The Avalanche could use a boost to their secondary scoring
It’s that time of year again. Less than a month before the NHL trade deadline, and the rumor mill is beginning to heat up as teams position themselves for the future. Those at the top of the standings are looking to bolster their lineup in preparation for a playoff run while the bottom half of the league will be looking to gain assets to help in a future build to the top.
This year more than most appears to be a buyer’s market. With so many bad teams falling by the wayside, there are going to be a lot more options available to those who want to acquire NHL talent.
Leading up to the April 12th trade deadline, we will be looking at a number of options that could be a fit for the Avalanche as Joe Sakic looks to put his team in the best position to succeed in the playoffs.
Let’s start with veteran right winger Kyle Palmieri.
As a pending UFA on a team that is still in the process of rebuilding, Palmieri as all but certain to be playing his last games with the New Jersey Devils. The 30-year-old winger will be on the move before the deadline, and the list of suitors won’t be a short one as he has the potential to make a big impact on a team making a playoff run.
Palmieri has four goals and 13 points in 26 games in what has so far been a down season by his standards. This comes after he scored more than 30 goals over 82 games in four of the last five seasons. The biggest reason for the dip in production this year is an unsustainably low shooting percentage. At 6.3%, Palmieri’s sh% is less than half of his career average. Even if it ends up being a down season, scorers like Palmieri never finish with a shooting percentage that low. Regression toward the mean will happen at some point. He’s due for a hot spell, and that could come at just the right time for a team looking to add the winger at the trade deadline.
Do the Avalanche really need another high-end offensive winger?
With Gabriel Landeskog, Mikko Rantanen, Brandon Saad and Andre Burakovsky filling the spots in the top-6, it’s easy to quickly dismiss the need for another winger. That said, what each of those four have in common is that they are all left-handed shooters.
Palmieri would add a dangerous right-handed shot, not only to the top-6 but to the team’s second power play unit as well.
Landeskog – MacKinnon – Rantanen
Saad – Kadri – Palmieri
Nichushkin – Jost – Burakovesky
Calvert – Bellemare – Donskoi
That’s a lineup that would scare almost any opponent in a playoff series.
Beyond the scoring, Palmieri would also give the Avalanche a righty who can play on the penalty kill when J.T. Compher isn’t around.
Even if the forward group looks crowded, Avalanche fans know never to rule out an injury (or four) down the stretch. Having extra guys to fill out the top-9 is never a bad thing for a team that wants to be a contender.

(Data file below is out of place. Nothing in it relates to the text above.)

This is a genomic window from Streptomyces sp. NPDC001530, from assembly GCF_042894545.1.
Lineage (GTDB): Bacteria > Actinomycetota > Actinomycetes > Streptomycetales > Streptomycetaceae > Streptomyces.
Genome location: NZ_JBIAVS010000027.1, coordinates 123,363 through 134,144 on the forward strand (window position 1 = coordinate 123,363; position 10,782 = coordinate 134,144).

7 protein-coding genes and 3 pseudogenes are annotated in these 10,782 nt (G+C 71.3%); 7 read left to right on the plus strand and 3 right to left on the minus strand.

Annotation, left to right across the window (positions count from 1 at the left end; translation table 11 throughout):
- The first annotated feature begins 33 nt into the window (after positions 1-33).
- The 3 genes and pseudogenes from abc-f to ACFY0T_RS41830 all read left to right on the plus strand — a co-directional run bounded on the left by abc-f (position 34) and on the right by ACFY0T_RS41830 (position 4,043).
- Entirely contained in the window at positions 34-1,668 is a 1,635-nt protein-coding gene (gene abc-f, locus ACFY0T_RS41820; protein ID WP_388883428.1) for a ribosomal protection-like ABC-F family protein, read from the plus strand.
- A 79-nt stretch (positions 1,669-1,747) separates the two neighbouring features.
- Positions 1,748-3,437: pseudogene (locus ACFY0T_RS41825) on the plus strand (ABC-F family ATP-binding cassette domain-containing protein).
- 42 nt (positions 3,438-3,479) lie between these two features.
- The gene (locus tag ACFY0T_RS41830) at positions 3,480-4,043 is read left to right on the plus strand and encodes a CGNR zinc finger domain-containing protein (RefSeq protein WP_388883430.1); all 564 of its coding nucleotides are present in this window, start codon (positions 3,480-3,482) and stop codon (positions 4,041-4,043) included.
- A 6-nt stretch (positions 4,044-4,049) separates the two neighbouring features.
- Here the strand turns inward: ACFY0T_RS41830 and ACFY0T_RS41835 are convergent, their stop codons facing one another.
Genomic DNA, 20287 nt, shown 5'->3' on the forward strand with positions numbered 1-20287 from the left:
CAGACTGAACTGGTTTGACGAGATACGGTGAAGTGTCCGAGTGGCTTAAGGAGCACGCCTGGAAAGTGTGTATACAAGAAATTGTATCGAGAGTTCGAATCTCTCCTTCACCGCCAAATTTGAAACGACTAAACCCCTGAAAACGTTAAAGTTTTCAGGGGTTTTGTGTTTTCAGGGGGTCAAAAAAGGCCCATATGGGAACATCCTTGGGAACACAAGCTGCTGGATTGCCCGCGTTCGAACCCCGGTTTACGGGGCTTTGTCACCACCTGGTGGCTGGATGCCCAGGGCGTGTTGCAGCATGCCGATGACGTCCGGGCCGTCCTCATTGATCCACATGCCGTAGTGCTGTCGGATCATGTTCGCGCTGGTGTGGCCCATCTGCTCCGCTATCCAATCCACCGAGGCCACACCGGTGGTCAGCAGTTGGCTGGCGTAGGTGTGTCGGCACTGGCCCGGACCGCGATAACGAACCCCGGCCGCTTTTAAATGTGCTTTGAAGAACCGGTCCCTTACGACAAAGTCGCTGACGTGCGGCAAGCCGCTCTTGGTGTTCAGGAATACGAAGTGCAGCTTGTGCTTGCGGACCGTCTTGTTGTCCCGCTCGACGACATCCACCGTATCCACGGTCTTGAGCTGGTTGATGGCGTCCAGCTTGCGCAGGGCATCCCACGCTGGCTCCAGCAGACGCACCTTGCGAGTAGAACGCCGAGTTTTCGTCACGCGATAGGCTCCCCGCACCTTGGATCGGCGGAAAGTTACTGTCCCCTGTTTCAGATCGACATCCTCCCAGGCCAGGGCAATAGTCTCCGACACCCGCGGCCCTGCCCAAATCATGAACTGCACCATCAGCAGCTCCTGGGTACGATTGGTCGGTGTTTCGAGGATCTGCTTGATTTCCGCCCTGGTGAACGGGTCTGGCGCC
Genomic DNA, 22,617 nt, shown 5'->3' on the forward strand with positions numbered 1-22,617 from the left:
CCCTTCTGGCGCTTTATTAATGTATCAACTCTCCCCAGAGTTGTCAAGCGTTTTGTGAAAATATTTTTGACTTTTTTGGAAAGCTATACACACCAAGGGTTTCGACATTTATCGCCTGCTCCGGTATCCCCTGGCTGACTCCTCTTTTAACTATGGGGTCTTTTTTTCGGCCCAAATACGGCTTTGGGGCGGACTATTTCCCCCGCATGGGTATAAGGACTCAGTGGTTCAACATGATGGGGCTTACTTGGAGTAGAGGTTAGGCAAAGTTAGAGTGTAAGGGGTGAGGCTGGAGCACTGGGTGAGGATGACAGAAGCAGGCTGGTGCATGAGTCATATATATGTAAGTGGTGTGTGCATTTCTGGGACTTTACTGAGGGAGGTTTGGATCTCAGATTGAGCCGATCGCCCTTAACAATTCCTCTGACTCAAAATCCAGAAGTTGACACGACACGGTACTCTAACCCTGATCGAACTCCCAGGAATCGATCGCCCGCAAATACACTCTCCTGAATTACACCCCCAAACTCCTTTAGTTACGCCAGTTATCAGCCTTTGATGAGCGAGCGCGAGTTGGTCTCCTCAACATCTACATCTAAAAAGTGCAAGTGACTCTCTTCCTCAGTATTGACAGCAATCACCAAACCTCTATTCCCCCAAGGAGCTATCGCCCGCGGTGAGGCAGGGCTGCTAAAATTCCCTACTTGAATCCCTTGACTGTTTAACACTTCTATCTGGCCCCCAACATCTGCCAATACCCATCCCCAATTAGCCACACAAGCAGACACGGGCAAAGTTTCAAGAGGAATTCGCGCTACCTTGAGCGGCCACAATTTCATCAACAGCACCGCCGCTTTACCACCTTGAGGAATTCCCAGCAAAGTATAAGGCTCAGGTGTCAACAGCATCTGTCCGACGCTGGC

From a financial perspective, Palmieri carries a cap hit of $4.65m with his contract expiring at the end of the season. Pro-rated for the final third of the season, the Avalanche can fit that number under the cap as long as money remains on LTIR. If everyone suddenly gets health, Sakic would either need to move money out or have the Devils retain some of the cap hit—something they could easily do, particularity if it meant a better return in the trade.
Last deadline, the Devils were able to get a good prospect and a first-round pick in exchange for Blake Coleman, and some have speculated that they’ll be looking for a similar package for Palmieri. The difference is that Coleman had another year left on his contract while Palmieri will be acquired as a rental.
There is talk that the price will end up being closer to either a first-round pick or a second plus a lower-tier prospect.
With the Avalanche not owning a second round pick until 2023, that second option is likely off the table, meaning that the Avs would have to offer either their first-round pick or a higher-end prospect like Martin Kaut or Shane Bowers.
Joe Sakic has shown that he’s often in favor of trading away the lottery tickets that are draft picks before moving a prospect that is already in the system. In a weak draft, for which scouting has been hard to come by, giving up a late first-round pick for an impact player like Palmieri is easy to swallow. Maybe there’s a way to add a little bit to the offer and get Aaron Dell thrown into the deal so Joe can find the goalie he needs and kill two birds with one stone.
Palmieri has a limited no-trade clause, so he does have some control where he ends up. That might put a bit of a cap on the return the Devils will get for him, but with a likely bidding war, it’s easy to see a decent haul heading back to New Jersey.